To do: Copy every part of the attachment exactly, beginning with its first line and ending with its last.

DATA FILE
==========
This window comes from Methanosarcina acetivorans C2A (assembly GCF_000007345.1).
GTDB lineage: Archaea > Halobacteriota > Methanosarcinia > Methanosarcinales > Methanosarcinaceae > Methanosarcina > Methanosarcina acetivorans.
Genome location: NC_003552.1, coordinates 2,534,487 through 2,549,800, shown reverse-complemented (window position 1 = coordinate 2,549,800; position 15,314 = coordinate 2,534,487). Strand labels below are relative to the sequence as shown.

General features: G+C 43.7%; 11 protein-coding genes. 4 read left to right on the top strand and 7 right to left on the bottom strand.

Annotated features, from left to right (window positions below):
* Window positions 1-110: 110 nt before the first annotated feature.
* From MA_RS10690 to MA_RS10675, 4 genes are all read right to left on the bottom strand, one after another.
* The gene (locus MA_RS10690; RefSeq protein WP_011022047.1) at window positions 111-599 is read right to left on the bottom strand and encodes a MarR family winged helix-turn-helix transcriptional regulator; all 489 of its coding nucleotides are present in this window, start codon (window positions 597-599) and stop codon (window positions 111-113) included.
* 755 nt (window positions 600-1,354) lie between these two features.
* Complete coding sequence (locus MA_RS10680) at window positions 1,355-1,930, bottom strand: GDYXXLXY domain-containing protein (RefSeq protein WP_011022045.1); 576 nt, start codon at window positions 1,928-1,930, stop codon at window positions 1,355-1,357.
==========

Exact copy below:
This window comes from Methanosarcina acetivorans C2A (assembly GCF_000007345.1).
GTDB lineage: Archaea > Halobacteriota > Methanosarcinia > Methanosarcinales > Methanosarcinaceae > Methanosarcina > Methanosarcina acetivorans.
Genome location: NC_003552.1, coordinates 2,534,487 through 2,549,800, shown reverse-complemented (window position 1 = coordinate 2,549,800; position 15,314 = coordinate 2,534,487). Strand labels below are relative to the sequence as shown.

General features: G+C 43.7%; 11 protein-coding genes. 4 read left to right on the top strand and 7 right to left on the bottom strand.

Annotated features, from left to right (window positions below):
* Window positions 1-110: 110 nt before the first annotated feature.
* From MA_RS10690 to MA_RS10675, 4 genes are all read right to left on the bottom strand, one after another.
* The gene (locus MA_RS10690; RefSeq protein WP_011022047.1) at window positions 111-599 is read right to left on the bottom strand and encodes a MarR family winged helix-turn-helix transcriptional regulator; all 489 of its coding nucleotides are present in this window, start codon (window positions 597-599) and stop codon (window positions 111-113) included.
* 755 nt (window positions 600-1,354) lie between these two features.
* Complete coding sequence (locus MA_RS10680) at window positions 1,355-1,930, bottom strand: GDYXXLXY domain-containing protein (RefSeq protein WP_011022045.1); 576 nt, start codon at window positions 1,928-1,930, stop codon at window positions 1,355-1,357.